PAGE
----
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I lived in Barrett my freshman year (and it was awesome), but I will (hopefully!) be living in a single in Bundy next year as a part of a new program to integrate freshmen and upperclassmen. Both are good, but Bundy doesn't have air-conditioning, which is brutal the first few weeks.
Is Bundy not going to be all first years next year??
Both Barrett and Bundy are first year dorms, but they don't like to put freshman in singles unless requested. The singles are mostly reserved for RAs and upperclassmen who are placed based on an application process. They are responsible for leading some programs for the dorm. Mostly the dorms are all freshmen.
Does a certain student tend to go to one over the other? I also want coed by room, not floor.
Nope. It's random as far as I know. I don't think there are any co-ed options by floor. I lived between guys last (freshman) year and I live around guys this year. They haven't allowed women and men to room together yet, but that's only a matter of time...
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Written by Anna Benfield
While some dorms may offer more spacious and attractive living spaces, and others host more eccentric bands of students, all campus housing is clean and liveable. Warren, Wilson, and Bundy are popular dorms due to their recent facelifts, though some students contend that they are overly sterile and do not offer the same bonding experiences as OA, EH, and Barrett. EH and Barrett kids are notorious for their work ethic, and Hoerner (the quiet dorm, said to be designed by a prison architect) is in a class of its own. If you're a social butterfly, steer clear, or you'll end up feeling more like a caterpillar in a cocoon. Most students continue living in campus housing for most or all of their college career, tending to move out of dorms and into theme houses and friendship houses as sophomores and upperclassmen. Theme houses offer an opportunity for students with common interests to live together and build a community around shared languages, belief systems, or passions. By senior year, most students apply for friendship houses with a group of buddies, or live in Norwich Lodge (a converted conference center) or Brick City (a College-owned neighborhood of faculty and upperclassman apartments).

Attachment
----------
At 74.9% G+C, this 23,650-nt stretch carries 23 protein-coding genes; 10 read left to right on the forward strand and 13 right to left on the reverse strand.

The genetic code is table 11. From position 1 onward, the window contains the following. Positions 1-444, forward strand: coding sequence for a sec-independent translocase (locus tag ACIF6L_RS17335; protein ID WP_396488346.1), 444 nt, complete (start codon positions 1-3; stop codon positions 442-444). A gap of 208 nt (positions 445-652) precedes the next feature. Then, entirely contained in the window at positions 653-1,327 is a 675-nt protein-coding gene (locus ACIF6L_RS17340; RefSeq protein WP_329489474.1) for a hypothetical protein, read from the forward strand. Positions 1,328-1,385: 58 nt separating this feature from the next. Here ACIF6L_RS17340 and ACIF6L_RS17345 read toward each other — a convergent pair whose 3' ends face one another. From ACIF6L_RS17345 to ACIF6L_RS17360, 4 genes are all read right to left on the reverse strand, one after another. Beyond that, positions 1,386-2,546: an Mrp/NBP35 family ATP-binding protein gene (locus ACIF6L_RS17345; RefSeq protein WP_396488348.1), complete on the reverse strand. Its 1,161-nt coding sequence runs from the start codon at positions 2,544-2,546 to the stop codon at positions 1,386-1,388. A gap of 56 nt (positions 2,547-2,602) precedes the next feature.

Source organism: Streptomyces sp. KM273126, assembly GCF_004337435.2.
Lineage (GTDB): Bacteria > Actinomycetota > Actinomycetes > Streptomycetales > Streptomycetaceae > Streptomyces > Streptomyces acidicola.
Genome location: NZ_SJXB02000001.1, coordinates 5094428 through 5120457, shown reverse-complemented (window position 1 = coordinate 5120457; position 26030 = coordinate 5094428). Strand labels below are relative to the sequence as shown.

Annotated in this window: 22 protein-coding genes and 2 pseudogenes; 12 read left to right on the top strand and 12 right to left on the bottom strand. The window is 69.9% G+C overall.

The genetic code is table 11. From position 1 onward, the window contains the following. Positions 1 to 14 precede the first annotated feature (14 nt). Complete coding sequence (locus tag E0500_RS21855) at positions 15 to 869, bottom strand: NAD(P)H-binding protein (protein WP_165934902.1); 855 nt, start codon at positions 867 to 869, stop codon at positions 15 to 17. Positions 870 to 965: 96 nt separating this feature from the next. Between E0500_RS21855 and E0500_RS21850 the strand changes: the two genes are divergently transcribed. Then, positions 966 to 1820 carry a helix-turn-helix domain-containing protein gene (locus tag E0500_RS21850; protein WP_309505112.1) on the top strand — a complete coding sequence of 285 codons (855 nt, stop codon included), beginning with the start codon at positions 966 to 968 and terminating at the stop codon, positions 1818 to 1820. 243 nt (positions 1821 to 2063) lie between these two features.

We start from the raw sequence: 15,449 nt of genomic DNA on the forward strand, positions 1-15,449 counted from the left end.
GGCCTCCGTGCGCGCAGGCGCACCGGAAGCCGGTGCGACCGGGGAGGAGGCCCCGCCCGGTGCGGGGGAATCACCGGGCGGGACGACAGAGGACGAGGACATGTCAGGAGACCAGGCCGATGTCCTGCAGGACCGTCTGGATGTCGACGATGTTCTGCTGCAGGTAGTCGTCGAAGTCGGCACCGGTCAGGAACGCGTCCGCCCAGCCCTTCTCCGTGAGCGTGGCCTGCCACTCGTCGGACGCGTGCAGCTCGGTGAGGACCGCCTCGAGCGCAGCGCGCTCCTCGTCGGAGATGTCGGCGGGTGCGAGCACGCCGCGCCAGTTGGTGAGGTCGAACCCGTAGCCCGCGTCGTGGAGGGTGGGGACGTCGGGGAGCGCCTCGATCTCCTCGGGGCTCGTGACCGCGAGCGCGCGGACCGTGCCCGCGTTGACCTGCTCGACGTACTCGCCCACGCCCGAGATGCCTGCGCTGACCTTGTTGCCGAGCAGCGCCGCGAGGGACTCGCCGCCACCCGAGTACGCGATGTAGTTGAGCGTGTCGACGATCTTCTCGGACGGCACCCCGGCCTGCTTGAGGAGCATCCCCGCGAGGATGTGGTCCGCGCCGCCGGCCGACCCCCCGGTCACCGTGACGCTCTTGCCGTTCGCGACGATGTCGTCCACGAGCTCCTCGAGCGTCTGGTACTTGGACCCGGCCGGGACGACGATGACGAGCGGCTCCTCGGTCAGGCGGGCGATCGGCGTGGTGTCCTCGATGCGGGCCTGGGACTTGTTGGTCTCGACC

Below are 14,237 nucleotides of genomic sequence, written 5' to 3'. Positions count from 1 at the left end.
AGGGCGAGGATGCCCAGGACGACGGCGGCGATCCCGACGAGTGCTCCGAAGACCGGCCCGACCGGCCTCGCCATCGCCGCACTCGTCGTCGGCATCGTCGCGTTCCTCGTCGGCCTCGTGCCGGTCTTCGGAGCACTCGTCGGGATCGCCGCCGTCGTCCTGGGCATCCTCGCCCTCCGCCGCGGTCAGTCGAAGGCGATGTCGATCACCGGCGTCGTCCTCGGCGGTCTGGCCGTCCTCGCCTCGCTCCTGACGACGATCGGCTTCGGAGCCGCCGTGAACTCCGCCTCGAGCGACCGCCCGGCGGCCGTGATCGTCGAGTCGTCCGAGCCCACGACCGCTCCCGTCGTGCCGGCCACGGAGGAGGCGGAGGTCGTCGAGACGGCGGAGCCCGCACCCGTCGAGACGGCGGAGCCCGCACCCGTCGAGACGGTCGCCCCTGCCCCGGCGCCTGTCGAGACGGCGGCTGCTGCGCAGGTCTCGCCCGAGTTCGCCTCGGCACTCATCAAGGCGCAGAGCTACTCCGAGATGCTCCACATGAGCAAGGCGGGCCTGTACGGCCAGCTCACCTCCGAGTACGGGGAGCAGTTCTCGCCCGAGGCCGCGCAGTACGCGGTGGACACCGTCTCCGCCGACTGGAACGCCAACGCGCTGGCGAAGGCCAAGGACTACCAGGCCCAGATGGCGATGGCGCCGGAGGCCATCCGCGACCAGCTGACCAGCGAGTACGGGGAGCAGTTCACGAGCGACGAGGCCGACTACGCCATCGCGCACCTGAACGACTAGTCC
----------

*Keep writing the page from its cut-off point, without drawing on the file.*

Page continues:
If you want to stay on campus all four years, Residence Life will be delighted, and you shouldn't have too much trouble accommodating your maturing demands. The only nightmare is the housing selection process, complete with lottery numbers, consensus processes, and pure dumb luck of the draw.
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